The only person who has a right to be catty about Beyonce Knowles' performance of "The Star-Spangled Banner" at the Inauguration this week is Aretha Franklin -- and she's not taking the bait.
When the Queen of Soul performed at President Barack Obama's first inauguration, her voice cracked in temperatures a lot colder than what Beyonce and the crowd experienced on Monday.
Beyonce is catching hell for singing the National Anthem over a pre-recorded instrumental track of the United States Marine Band. Because there was no disclaimer, this is considered shady by many because the conductor pointed his baton at the musicians as if sounds were really coming from their instruments.
Despite all evidence to the contrary, claims quickly spread that Beyonce's "live" vocals must have been pre-recorded, too. This is nonsense, but it has already become gospel for both casual disparagers in the mainstream media and conspiracy theorists alike.
The fact that Ms. Knowles hasn't issued a statement contradicting her critics isn't a confirmation that they're right. There's every reason to believe Jay-Z's better half might even be enjoying the notoriety of being thought of as a phony. It dwarfs any controversy either of them have ever generated by a factor of 10. It can only help promote her recently announced reunion album with Destiny's Child and could explain why she's willing to appear half-naked on the cover of the latest GQ magazine.
The more people talk about Beyonce Knowles as if she's this year's Milli Vanilli, the bigger the audience that will tune in to next month's Super Bowl halftime show to see her truly lip sync over her greatest hits. Meanwhile, the consummate self-marketer -- who sometimes goes by the name "Sasha Fierce" -- is going to sell a lot more CDs and digital downloads between now and then.
Given the very profitable upside to being misunderstood, I can imagine why Ms. Knowles is in no hurry anytime soon to end what is a very stupid controversy. Explaining her use of a pre-recorded instrumental track to folks who consider the amateur hour shenanigans of "American Idol" great singing may be too dispiriting.
In his seminal 1961 work "The Image: A Guide to Pseudo-Events in America," the late historian and theorist Daniel J. Boorstin coined a term that described perfectly the postmodern synthesis of politics and the entertainment-friendly choreographing of reality. Boorstin called these non-spontaneous moments that were supposed to look spontaneous "pseudo-events," because they were elaborate simulations of real things projected onto a larger canvas. These events are tailor-made for broad dissemination in what Boorstin called an "age of contrivance."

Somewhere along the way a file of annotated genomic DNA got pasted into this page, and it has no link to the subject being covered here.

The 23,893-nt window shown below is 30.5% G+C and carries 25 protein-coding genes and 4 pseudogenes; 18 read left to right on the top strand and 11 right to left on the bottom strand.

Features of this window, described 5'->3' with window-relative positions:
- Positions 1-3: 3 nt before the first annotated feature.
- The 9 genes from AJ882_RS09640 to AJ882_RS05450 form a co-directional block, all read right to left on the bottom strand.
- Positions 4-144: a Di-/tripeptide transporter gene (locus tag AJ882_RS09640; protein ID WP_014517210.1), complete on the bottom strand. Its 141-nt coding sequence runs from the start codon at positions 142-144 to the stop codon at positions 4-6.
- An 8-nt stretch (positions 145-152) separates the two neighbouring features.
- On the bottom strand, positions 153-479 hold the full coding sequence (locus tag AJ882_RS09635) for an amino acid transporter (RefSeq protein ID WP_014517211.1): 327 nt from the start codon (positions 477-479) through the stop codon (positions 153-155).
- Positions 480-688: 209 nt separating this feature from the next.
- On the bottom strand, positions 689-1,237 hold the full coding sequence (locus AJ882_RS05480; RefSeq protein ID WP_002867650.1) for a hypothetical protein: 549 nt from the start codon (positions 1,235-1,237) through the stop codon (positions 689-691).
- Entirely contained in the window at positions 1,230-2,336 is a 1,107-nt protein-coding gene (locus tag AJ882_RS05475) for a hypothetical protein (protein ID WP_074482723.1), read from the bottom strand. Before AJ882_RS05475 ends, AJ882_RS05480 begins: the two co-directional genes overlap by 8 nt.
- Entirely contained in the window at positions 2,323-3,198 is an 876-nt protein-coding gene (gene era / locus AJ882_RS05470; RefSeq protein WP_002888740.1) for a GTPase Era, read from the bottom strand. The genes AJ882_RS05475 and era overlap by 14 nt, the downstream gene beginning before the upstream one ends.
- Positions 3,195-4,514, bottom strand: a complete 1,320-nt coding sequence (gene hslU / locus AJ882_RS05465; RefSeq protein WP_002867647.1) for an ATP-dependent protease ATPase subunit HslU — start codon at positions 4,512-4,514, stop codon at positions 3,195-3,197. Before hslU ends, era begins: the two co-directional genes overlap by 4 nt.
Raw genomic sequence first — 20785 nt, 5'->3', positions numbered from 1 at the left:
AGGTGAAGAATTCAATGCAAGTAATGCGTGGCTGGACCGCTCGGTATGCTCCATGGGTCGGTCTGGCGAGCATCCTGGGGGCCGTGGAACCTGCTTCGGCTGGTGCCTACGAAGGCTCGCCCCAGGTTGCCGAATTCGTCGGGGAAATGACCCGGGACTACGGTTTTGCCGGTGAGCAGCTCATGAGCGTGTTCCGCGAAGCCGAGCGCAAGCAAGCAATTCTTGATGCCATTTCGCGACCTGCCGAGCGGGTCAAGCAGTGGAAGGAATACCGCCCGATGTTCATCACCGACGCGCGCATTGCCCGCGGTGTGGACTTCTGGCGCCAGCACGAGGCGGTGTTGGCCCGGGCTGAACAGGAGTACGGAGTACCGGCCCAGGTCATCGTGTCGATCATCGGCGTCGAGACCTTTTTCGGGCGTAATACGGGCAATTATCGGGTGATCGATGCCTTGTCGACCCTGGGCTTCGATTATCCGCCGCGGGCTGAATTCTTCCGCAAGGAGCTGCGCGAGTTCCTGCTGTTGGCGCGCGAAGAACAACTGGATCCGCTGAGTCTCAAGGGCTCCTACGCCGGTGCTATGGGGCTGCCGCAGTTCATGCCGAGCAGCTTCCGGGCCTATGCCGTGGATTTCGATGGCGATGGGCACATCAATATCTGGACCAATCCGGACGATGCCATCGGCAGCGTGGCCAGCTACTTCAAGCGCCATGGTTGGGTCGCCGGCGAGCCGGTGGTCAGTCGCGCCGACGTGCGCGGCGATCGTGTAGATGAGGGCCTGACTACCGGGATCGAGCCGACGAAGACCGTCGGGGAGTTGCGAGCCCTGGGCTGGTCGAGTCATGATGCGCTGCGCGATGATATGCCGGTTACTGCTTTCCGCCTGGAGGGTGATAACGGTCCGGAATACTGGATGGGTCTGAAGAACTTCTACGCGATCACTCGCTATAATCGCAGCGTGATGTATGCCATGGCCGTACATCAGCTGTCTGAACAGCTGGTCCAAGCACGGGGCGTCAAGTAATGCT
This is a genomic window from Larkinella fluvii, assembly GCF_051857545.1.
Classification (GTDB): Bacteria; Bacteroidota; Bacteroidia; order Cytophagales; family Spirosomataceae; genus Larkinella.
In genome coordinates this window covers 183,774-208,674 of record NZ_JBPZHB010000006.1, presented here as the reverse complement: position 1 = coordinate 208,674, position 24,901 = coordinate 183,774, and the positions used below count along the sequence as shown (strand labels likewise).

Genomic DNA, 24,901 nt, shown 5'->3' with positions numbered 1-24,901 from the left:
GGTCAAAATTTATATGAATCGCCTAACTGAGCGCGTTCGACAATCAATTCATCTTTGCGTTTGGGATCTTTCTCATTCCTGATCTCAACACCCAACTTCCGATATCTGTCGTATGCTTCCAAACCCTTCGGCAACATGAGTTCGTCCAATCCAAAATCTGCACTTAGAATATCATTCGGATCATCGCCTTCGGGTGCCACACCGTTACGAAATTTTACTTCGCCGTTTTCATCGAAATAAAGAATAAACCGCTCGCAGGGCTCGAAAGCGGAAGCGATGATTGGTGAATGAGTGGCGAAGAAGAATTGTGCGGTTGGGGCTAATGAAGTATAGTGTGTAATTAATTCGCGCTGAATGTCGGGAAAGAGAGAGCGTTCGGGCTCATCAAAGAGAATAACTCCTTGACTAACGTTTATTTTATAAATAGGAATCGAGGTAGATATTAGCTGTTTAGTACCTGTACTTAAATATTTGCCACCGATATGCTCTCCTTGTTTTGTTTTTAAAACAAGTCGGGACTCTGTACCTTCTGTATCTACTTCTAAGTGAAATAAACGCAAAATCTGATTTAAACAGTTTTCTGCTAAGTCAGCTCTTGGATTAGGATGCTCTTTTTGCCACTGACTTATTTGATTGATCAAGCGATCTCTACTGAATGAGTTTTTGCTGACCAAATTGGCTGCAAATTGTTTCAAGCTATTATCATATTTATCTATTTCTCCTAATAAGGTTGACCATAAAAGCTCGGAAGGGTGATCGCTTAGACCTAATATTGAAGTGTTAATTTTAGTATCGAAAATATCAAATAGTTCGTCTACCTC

Every presidential inauguration qualifies as an example of the kind of scripted pseudo-event Boorstin told us about. President Obama and Vice President Joe Biden had already been sworn into office in private ceremonies the day before, so everything that happened on Monday was literally for the sake of the cameras.
Nothing is left to chance in televised presidential inaugurations. Everything is staged. Spontaneity is discouraged in favor of predictable, programmable ritual. Beyonce understands this. That's why she made a rational decision to sing over a pre-recorded instrumental track. She didn't have an opportunity to rehearse with the U.S. Marine Band beforehand.
The folks screaming the most about Beyonce's performance have said nothing about the fact that both Kelly Clarkson and the Brooklyn Tabernacle Choir performed over pre-recorded tracks at the Obama inauguration, too. Only "Sweet Baby" James Taylor braved the cold by strumming his guitar because the intimacy of his performance required it. He didn't even wear a hat.
No one complained when the late Whitney Houston lip-synced over pre-recorded vocals and an instrumental track when she belted out the National Anthem at the Super Bowl in 1991. Despite the fact that it would violate the sensibilities of a whole bunch of hypocrites if it were performed the same way today, Ms. Houston's version is still the gold standard by which all other versions are judged, including Ms. Franklin's and Ms. Knowles'.
In a way, I blame White House officials. They could very easily clear up the mystery of Beyonce's performance by explaining to the press what happened. Instead, they've thrown yet another bone to conspiracy theorists by letting her twist in the wind.
Aretha is right. Beyonce did nothing wrong. She may have "99 problems," to paraphrase her husband, but messing up pseudo-events ain't one.
Tony Norman: firstname.lastname@example.org or 412-263-1631. Twitter: @TonyNormanPG.